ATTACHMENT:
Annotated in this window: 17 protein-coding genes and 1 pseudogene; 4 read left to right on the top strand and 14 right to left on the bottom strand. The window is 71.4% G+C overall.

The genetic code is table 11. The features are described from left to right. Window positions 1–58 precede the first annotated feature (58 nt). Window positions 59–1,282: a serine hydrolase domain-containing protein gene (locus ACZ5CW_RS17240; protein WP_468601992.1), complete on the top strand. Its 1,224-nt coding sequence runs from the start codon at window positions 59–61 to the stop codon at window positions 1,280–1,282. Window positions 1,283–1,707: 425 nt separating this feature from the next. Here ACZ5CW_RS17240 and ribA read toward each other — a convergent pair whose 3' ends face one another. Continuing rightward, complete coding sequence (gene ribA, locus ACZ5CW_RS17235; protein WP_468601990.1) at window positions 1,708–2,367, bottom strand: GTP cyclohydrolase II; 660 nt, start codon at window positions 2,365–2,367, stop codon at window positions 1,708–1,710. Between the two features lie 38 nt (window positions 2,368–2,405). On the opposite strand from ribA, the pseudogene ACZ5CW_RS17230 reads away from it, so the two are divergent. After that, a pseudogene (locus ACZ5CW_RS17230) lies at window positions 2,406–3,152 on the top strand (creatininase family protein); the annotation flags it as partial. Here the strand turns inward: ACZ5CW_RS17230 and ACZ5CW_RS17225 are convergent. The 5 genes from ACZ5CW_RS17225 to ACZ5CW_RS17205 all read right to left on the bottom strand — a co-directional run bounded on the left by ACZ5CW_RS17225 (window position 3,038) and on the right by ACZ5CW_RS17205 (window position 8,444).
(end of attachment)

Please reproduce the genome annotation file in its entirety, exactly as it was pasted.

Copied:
Annotated in this window: 17 protein-coding genes and 1 pseudogene; 4 read left to right on the top strand and 14 right to left on the bottom strand. The window is 71.4% G+C overall.

The genetic code is table 11. The features are described from left to right. Window positions 1–58 precede the first annotated feature (58 nt). Window positions 59–1,282: a serine hydrolase domain-containing protein gene (locus ACZ5CW_RS17240; protein WP_468601992.1), complete on the top strand. Its 1,224-nt coding sequence runs from the start codon at window positions 59–61 to the stop codon at window positions 1,280–1,282. Window positions 1,283–1,707: 425 nt separating this feature from the next. Here ACZ5CW_RS17240 and ribA read toward each other — a convergent pair whose 3' ends face one another. Continuing rightward, complete coding sequence (gene ribA, locus ACZ5CW_RS17235; protein WP_468601990.1) at window positions 1,708–2,367, bottom strand: GTP cyclohydrolase II; 660 nt, start codon at window positions 2,365–2,367, stop codon at window positions 1,708–1,710. Between the two features lie 38 nt (window positions 2,368–2,405). On the opposite strand from ribA, the pseudogene ACZ5CW_RS17230 reads away from it, so the two are divergent. After that, a pseudogene (locus ACZ5CW_RS17230) lies at window positions 2,406–3,152 on the top strand (creatininase family protein); the annotation flags it as partial. Here the strand turns inward: ACZ5CW_RS17230 and ACZ5CW_RS17225 are convergent. The 5 genes from ACZ5CW_RS17225 to ACZ5CW_RS17205 all read right to left on the bottom strand — a co-directional run bounded on the left by ACZ5CW_RS17225 (window position 3,038) and on the right by ACZ5CW_RS17205 (window position 8,444).